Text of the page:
© 2022
1078x200-header-mic.png
Play Live Radio
Next Up:
0:00
0:00
Available On Air Stations

Paul Elisha: Of States' Rights And Scoundrels

Since this commentary was aired, nearly a year ago, last June, the hoodlums in ‘The People: Yes’ poems of Carl Sandburg, have become emboldened.  The House-Divided, that Lincoln warned against, has become an American sanctuary…, a refuge for rowdies.  A hooligan hierarchy has infested it, while hard-pressed defenders of freedom waffle over how and when to do what they know they must.  This pundit’s re-edited update is offered, now, in the ardent hope that it might help.

We have come to that point in our nationhood, where our cohesion is at serious risk.  To paraphrase John Dunne, none of us is an island, entire to it self, everyone is a part of the main, because we are all involved in humankind.  He was right, because in Latin, ‘homo’ translates as ‘a male or female person or fellow creature.’  Yet, despite all of our inclusive rhetoric, there are still those among us, who would reverse the elective process in this fragile democracy to the most despicable meaning of “States’ Rights,” in which those of color are excluded and denied inclusion, except as sub-human members of the work-herd, as the ‘State’s-Rights’ politicos once considered them.  To undo the hindrance to which they would condemn us, we should recall what founder Thomas Jefferson believed and stated in 1774, that: “The God who gave us life, gave us liberty at the same time.”  He affirmed that our future depended on all of us, by including former slaves in his own family, with the inheritance of all rights and rewards.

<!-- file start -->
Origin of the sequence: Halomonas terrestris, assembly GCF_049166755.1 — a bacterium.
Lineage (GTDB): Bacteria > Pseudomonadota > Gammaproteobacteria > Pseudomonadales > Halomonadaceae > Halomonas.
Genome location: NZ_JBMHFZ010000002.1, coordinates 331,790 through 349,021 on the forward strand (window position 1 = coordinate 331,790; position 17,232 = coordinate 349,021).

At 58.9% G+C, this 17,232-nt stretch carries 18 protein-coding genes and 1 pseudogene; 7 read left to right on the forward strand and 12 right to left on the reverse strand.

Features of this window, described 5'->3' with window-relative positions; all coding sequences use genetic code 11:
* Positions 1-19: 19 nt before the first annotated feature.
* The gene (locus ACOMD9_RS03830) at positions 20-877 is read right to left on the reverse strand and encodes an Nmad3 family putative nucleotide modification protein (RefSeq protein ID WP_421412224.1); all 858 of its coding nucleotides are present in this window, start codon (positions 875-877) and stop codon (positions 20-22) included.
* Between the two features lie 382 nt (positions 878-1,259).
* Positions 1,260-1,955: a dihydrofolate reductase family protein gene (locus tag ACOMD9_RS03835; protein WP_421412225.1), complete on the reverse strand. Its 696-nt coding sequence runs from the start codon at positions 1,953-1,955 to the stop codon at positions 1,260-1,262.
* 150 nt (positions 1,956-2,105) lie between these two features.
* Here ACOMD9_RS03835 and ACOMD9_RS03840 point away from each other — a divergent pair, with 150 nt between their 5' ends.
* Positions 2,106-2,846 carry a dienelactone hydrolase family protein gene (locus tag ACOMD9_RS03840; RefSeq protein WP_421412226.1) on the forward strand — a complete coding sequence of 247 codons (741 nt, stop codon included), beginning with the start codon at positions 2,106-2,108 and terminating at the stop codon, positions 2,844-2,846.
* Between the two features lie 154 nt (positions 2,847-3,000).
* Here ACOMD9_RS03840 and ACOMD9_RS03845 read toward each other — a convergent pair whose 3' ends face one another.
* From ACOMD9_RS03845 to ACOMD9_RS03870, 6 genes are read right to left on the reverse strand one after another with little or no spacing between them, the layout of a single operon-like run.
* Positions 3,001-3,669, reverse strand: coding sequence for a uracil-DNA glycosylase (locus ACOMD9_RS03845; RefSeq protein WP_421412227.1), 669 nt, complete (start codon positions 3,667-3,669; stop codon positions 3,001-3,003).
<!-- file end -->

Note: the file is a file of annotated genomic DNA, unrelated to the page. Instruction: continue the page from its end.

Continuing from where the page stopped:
As Ruth Fulton Benedict once noted in her speech to the New York State Legislature, “Those who helped to build our culture are not of one race.  Their goal is a world made safe for differences.”  Our cohesion now rests on resolving differences, far greater than skin-deep.  We need to rescue this republic from the reckless leadership of  venturesome venders, who’re only conversant with such three-letter words as ‘gas,’ ‘oil’ and ‘war’ and have sent too many of our most productive citizens to corner the market on them.  The best thing such self-serving profiteers could do for this country, now, is to die for it.  Alas, they only know how to send others to do this, to gain even greater power and profit.

In his prize-winning biography of George Washington, our first Chief-Executive and Jefferson’s opposite, as the proponent of a “strong central government,” Historian Harlow Giles Unger noted that after days of debate, even Washington agreed that his most fitting title should be merely: “Mr. President” and with that, both sides in the continuing ferment that divided them, got on with the many bedeviling differences that confronted them.  What confronts us now is still what awaits resolution and needs all of us together to solve.  A world of many colors, languages and beliefs watches and awaits our answer.  Some pray we’ll fail but most want and need for us to succeed.  Whether with a ‘Mr.’ or ‘Madam’ President, of what ever color, we must show them we can.    

The views expressed by commentators are solely those of the authors. They do not necessarily reflect the views of this station or its management.   

Related Content